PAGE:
FM: Many experts suggested that regulations and policy needs to be countercyclical. Do you agree?
MS: They look the other way when everything is going well. I totally agree. But it shouldn’t be so much about them in the first place.
FM: Discuss your trading philosophy and how it can be used.
MS: You simply step aside when markets get distorted. What does that mean? You have to watch all your friends making money when you are sitting aside making nothing. You are no longer focusing on your returns today but the return opportunities you will have later when markets reset. I am thinking about the advantage that you will have with dry powder when the markets crash and not about return today. By doing nothing I am doing something real big. I am allowing myself opportunities later.
A higher level example of that is what I do, which is instead of doing nothing you actually have positions that will [create] a tremendous amount of cash. What is the hardest position to have right now? It is cash. The Fed knows what it is doing. It is pushing you out of something it doesn’t want you in. It is not an accident. If your focus is only on that next slice of time like all the professionals, then it is not an option. If you can plan for those other slices of time, they should be far more important to you than the current one.
If you had followed the strategy you would be far ahead of the market. You would have been out of the market since 1996, which is a very hard thing to do.
FM: In your strategy do you constantly have the same hedge on or do you increase and decrease it based on the MS Index?
MS: You can increase it or decrease it. I showed an example in the book that it is the most affective when there is a high MS index; when it is low there is not a lot of room for a systemic crash. When that is low a tail hedge is not critical. The great thing about what I do is that the more distorted the market gets, the cheaper my trade is and the better the risk/reward looks. It is a very convenient property. For instance the VIX tends to go down when the S&P rallies.
FM: How much do you underperform the market when things go well?
MS: It is complicated because I do some complex hedges and spreads. What I talk about in the book is a very simplistic naïve representation where you are just buying out-of-the-money puts. But it costs you a low single digit percentage a year—in that naïve case. I could be short premium meaning if the market shuts down I am earning premium but if the market crashes I am long gamma.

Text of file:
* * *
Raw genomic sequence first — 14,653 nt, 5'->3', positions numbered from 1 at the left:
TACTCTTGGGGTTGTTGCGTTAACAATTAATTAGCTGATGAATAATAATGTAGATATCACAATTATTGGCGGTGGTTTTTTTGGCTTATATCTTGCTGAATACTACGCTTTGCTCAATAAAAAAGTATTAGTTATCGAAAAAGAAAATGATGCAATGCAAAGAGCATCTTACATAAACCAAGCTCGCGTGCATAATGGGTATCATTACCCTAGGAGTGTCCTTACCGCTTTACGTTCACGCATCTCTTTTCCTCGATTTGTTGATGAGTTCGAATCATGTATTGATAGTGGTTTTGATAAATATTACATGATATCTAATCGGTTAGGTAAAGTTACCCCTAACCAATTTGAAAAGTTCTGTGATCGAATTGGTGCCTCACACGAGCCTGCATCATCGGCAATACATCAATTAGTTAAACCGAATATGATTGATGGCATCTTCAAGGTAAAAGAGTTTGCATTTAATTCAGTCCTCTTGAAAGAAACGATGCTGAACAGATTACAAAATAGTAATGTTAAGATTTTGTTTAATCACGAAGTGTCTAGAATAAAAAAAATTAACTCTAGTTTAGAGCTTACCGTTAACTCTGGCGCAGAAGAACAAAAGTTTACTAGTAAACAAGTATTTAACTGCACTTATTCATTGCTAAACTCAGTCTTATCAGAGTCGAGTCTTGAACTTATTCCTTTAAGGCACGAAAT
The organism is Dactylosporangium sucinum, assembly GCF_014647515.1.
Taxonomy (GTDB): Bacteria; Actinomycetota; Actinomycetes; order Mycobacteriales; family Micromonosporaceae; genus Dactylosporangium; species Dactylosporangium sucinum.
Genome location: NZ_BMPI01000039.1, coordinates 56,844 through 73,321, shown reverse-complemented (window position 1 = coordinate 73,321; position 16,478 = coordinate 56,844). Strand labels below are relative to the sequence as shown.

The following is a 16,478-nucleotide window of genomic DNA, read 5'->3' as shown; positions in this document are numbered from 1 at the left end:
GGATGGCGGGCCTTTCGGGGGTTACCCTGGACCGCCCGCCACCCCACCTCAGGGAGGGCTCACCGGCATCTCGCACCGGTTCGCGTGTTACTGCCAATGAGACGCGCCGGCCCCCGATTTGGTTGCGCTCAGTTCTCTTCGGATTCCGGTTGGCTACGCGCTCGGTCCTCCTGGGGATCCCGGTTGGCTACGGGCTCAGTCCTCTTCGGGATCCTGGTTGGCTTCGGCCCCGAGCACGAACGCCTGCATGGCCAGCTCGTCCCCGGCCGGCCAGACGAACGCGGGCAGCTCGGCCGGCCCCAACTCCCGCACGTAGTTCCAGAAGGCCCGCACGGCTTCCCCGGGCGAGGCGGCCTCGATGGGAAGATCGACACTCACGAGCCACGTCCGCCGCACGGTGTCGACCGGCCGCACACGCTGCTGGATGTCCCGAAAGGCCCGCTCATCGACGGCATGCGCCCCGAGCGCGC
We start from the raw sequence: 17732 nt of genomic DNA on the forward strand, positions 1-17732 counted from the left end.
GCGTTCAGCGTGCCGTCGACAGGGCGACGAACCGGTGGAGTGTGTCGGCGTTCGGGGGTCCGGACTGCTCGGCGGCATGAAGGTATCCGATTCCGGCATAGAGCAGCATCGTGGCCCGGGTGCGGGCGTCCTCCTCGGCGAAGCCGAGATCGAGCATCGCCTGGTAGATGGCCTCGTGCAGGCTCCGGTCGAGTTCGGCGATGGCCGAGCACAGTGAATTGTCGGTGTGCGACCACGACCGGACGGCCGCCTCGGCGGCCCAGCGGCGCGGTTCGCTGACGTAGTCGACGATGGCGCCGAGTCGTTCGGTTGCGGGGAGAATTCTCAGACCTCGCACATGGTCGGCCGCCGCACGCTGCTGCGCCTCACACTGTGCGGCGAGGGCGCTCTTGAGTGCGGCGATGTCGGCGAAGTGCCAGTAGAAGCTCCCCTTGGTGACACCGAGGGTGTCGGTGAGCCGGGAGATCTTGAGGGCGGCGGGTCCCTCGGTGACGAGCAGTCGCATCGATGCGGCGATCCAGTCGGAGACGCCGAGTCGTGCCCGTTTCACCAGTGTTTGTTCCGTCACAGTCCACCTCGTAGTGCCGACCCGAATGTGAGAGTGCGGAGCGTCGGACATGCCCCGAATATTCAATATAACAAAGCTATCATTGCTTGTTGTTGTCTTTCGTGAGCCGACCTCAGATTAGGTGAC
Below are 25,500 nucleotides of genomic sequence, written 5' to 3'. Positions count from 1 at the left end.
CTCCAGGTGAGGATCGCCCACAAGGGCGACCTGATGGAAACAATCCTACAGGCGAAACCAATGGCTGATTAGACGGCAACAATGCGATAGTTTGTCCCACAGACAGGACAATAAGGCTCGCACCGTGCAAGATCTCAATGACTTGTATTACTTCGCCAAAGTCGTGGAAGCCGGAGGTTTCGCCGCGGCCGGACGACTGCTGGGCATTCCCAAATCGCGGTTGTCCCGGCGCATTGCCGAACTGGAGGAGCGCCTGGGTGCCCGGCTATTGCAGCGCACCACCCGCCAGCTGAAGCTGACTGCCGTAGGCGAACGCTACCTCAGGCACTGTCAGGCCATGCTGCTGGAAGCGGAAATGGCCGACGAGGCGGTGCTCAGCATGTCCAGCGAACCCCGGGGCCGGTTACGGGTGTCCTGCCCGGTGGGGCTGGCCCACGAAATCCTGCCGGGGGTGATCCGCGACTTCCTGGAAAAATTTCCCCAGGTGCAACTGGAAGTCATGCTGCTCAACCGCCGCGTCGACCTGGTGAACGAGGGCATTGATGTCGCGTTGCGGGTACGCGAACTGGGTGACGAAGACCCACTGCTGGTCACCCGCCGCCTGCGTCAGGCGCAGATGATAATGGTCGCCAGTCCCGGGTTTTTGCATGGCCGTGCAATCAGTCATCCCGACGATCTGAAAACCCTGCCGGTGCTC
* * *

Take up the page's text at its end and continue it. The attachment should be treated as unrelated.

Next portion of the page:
FM: There has been a lot of criticism of alternatives. Is this dangerous given that it will push people to long equity strategies?
MS: All bets are interconnected. There is one big systemic bet that everyone is taking right now. Diversification is hard to come by. It is a shame. We are very good extrapolators.
FM: How will the current distorted market be resolved?
MS: At some point whether it is quickly or not [there is so much leverage a system can take] markets will crash. In classical economic perspective they say that when interest rate get lower we have higher liquidity preferences, people don’t want to lend anymore, they don’t want to borrow anymore. That is why balance sheets at banks get so bloated. It will probably happen quickly when it happens but at the end of the day when markets are this distorted you will find your way back.
FM: What is your goal with the book? It includes concepts that are very easy to understand but difficult to execute in investing and in life.
MS: That’s kind of my thinking. It sounds like a cliché. These are the tools of what got us here in the first place. The idea of a roundabout. Focusing on the means and not the ends. It is so obvious but it helps to understand the role it has played. You can’t just focus on outcomes, you have to have something else to lean on. It is not empiricism that you should lean on because it can guide you down the wrong way so you need these concepts and in order to understand them and believe them [you have to see how they came about].
Half of it was good introspection for me. It is a travesty what the smaller investors go through so to me it was important to try and get people to understand this perspective. So much of Austrian theory is difficult to get through. Though I went about it in a roundabout way, my goal was to make it somewhat approachable.
FM: For people to adopt this is it just going to take pain? Another crash or event to reorganize ourselves?
MS: I think it will. And capitalism will be blamed again when it happens. All the scary stories that we heard when they jammed through TARP, a lot of it was overstated. I can’t prove it and I don’t think others can prove the other side of it. But this idea of the end of the world scenario is entirely wrong. We should look at this as a healthy process, as a cleansing process. We would be on the road to very healthy real growth today if we just let it cleanse itself. My ultimate message is one of great optimism. Seeing optimism in a crisis or a tragedy. It is a means to a much greater end. We need to recognize that. Politicians can’t because politicians will not get reelected during a crisis. They are rational to try and stop all pain. …We should have had more banks fail.